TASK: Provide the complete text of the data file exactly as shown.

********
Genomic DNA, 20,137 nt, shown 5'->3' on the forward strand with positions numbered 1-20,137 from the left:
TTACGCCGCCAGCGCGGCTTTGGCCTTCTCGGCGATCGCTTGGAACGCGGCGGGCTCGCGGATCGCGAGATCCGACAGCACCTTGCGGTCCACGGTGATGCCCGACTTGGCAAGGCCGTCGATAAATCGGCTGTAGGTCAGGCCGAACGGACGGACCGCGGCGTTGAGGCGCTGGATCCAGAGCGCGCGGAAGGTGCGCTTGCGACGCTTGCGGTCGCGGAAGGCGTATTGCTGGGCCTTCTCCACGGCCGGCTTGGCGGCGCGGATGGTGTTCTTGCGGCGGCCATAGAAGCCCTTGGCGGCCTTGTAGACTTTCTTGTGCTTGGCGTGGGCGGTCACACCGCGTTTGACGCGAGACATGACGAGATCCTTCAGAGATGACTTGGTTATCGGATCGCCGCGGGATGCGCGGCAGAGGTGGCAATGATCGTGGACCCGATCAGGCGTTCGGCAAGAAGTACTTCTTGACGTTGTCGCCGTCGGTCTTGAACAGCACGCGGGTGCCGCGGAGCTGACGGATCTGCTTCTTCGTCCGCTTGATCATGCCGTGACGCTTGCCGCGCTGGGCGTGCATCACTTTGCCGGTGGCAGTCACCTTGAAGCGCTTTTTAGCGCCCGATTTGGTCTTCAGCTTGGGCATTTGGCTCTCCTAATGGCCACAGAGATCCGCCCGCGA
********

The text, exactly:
Genomic DNA, 20,137 nt, shown 5'->3' on the forward strand with positions numbered 1-20,137 from the left:
TTACGCCGCCAGCGCGGCTTTGGCCTTCTCGGCGATCGCTTGGAACGCGGCGGGCTCGCGGATCGCGAGATCCGACAGCACCTTGCGGTCCACGGTGATGCCCGACTTGGCAAGGCCGTCGATAAATCGGCTGTAGGTCAGGCCGAACGGACGGACCGCGGCGTTGAGGCGCTGGATCCAGAGCGCGCGGAAGGTGCGCTTGCGACGCTTGCGGTCGCGGAAGGCGTATTGCTGGGCCTTCTCCACGGCCGGCTTGGCGGCGCGGATGGTGTTCTTGCGGCGGCCATAGAAGCCCTTGGCGGCCTTGTAGACTTTCTTGTGCTTGGCGTGGGCGGTCACACCGCGTTTGACGCGAGACATGACGAGATCCTTCAGAGATGACTTGGTTATCGGATCGCCGCGGGATGCGCGGCAGAGGTGGCAATGATCGTGGACCCGATCAGGCGTTCGGCAAGAAGTACTTCTTGACGTTGTCGCCGTCGGTCTTGAACAGCACGCGGGTGCCGCGGAGCTGACGGATCTGCTTCTTCGTCCGCTTGATCATGCCGTGACGCTTGCCGCGCTGGGCGTGCATCACTTTGCCGGTGGCAGTCACCTTGAAGCGCTTTTTAGCGCCCGATTTGGTCTTCAGCTTGGGCATTTGGCTCTCCTAATGGCCACAGAGATCCGCCCGCGA